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Japanese Electronics Firms Hit Hard By Friday’s Earthquake & Tsunami

The massive earthquake and ensuing tsunami which consumed north-east Japan on Friday afternoon has hit the country hard, prompting Prime Minister Naoto Kan to declare the natural disaster – which has thus far claimed thousands of lives with many more missing – as the largest crisis the Land of the Rising Sun has faced since World War 2 (WW2). While the majority of Japanese consumer electronics (CE) manufacturers did not report serious damage from direct impact, some have had to temporarily suspend operations due to widespread disruptions to power source, transport infrastructure, and component supply chain.

Earthquake and tsunami in Japan

Sony Corporation has halted production at eight electronics plants in the Fukushima and Miyagi prefectures (including a Blu-ray factory which was flooded, stranding over one thousand workers who were forced to seek refuge on higher ground). The company said that all its employees have been safely evacuated, and that it will carry out damage assessments once the aftershocks have subsided.

Panasonic revealed that falling building structures have caused minor injuries to several workers at its factories located in the Miyagi and Fukushima prefectures. The manufacturer also said that continuing aftershocks were preventing it from conducting inspections at these plants – which mainly dealt with digital cameras, audio equipments and electronic parts – to accurately evaluate the scale of damage.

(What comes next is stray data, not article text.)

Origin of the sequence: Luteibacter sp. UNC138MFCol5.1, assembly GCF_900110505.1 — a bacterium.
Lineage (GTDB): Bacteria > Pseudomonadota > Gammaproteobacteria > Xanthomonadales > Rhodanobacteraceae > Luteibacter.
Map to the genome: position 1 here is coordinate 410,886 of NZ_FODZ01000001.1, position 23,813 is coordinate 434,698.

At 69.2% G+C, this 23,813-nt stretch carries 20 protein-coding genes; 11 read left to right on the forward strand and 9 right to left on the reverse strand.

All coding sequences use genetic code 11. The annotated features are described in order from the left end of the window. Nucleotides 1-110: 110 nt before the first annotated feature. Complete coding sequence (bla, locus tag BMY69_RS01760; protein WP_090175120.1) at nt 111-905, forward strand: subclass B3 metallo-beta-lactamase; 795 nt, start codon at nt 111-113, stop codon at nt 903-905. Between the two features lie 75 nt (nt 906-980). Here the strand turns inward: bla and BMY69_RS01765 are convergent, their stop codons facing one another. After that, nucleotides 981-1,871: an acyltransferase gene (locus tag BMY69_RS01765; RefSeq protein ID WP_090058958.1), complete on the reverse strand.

Toshiba has shut down operations at its semiconductor plant in the northern prefecture of Iwate. Sharp’s Sakai plant, the only tenth-generation (G10) LCD TV panel factory in the world, is thought not to be directly affected by the earthquake and tsunami due to its remote location to the worst point of impact.

Last year, Japan made up 14% of the global LCD television panel production, although in recent times HDTV makers like Sony have outsourced a significant portion of LCD panel assembly to foreign (e.g. Taiwanese) vendors. Perhaps more crucial is the impact of the disaster on the production of LCD-related components, as the country accounts for a substantial share in the worldwide manufacturing of colour filters, glass substrates, polarizers, cold-cathode fluorescent lamps (CCFLs) and light-emitting diodes (LEDs) used in LCD panels and products.